Professional ethics: NS/NNS

Subject: Professional ethics: NS/NNS
From: Robert Nusbaum <Nuskafka -at- AOL -dot- COM>
Date: Mon, 28 Sep 1998 04:35:19 EDT

Andrea writes:

I'm translating a CV into English and there's a couple of job positions I'm
not so sure about:
"Subgerente" = Undermanager
"Profesor de la Cátedra" = Chair professor??? (sounds a little
ridiculous...)


and in so doing raises an important question that I have often faced as a
native speaker translator: What can a NNS (non-native speaker) translator
ethically allow herself to submit to a client without prior
proofreading/revision by a NS?

In my experience, NNS translators who attempt CV's in English are doing their
clients a disservice. I've proofread, and rewritten dozens of CV's (and cover
letters) translated by NNS, and I have yet to see one done by even the most
conscientious of NNS translators that wasn't borderline dysfunctional.

This is because CV's are basically exercises in impressing the Human Resources
person with the psycho-lexical button-pushing ability of the prospective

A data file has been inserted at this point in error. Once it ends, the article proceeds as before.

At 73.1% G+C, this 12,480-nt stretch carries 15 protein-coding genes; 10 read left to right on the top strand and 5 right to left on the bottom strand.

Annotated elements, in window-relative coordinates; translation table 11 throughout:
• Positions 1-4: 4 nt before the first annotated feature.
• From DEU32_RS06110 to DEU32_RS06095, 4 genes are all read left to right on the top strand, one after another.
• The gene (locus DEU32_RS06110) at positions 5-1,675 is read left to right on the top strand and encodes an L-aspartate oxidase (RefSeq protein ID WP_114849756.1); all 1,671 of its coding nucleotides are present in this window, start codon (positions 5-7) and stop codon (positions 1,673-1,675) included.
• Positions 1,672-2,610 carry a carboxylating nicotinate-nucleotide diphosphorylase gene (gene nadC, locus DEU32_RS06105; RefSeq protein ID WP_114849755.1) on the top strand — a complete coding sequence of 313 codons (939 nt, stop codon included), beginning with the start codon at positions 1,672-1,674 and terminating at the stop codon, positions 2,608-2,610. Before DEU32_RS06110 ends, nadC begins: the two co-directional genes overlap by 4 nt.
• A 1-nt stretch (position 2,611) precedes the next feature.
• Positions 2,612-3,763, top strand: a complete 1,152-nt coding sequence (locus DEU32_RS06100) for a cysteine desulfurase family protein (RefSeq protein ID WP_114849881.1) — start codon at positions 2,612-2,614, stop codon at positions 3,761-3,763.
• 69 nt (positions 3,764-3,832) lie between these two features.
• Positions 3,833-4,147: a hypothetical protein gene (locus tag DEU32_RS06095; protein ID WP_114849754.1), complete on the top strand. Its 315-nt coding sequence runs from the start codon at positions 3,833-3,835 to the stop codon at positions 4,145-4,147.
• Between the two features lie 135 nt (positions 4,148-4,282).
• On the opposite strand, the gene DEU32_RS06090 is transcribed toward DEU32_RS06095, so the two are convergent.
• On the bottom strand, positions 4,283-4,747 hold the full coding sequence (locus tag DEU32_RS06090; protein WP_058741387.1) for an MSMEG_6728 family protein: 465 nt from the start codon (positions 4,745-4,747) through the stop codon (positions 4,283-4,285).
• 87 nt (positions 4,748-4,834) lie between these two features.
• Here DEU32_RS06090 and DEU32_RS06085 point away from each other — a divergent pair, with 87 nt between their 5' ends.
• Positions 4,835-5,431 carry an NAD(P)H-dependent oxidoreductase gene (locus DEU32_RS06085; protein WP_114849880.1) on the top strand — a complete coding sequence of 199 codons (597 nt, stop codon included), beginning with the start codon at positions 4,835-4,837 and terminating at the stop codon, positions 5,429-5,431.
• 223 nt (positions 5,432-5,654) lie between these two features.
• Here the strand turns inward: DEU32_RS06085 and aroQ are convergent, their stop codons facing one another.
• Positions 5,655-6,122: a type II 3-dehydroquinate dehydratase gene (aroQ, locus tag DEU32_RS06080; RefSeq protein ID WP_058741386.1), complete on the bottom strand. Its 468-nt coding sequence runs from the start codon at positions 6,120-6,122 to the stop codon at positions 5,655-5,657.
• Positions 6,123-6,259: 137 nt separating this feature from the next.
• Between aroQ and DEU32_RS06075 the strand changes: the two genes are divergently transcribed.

employee. The language has to be not only correct, but (depending of course
upon the job) impressive. Creative but subtle variation of a generally
accepted framework is what's required.

And CV's cannot be translated the way documentation or a World Bank report is
translated. They have to be remodelled--i.e. written--with a particular
audience in mind. And since, unlike World Bank reports, CV's are usually
written by inexperienced writers in the first place, a certain amount of
outright rewriting is in the best interests of the client. At the very least,
the imagery of the source text has to be adjusted in translating. In this
respect, CV's and cover letters need to be treated like poems, which are also
a series of button-pushing images.

I'm interested in others' views on this: What parameters (if any) should be
established? For example, does matter if a NNS translates technical
documentation in non-idiomatic English?

Are there any kinds of translations in which it doesn't matter how unidiomatic
the language is? Are we in a position to judge that?

In correcting some long translations with limited correction-time budgets,
I've often had to assume--or convince myself--that submitting a muddled
translation (sometimes a reflection of the muddled original) was okay, simply
because there just wasn't enough money to pay for the hours of rewriting it
would have taken to produce a coherent text. I hope I was right.


Robert Nusbaum
Translations from German, French, Russian, and Hungarian > English
Corrections of translations into English
Ghost-writing and text consulting

E-mail: NusKafka -at- aol -dot- com

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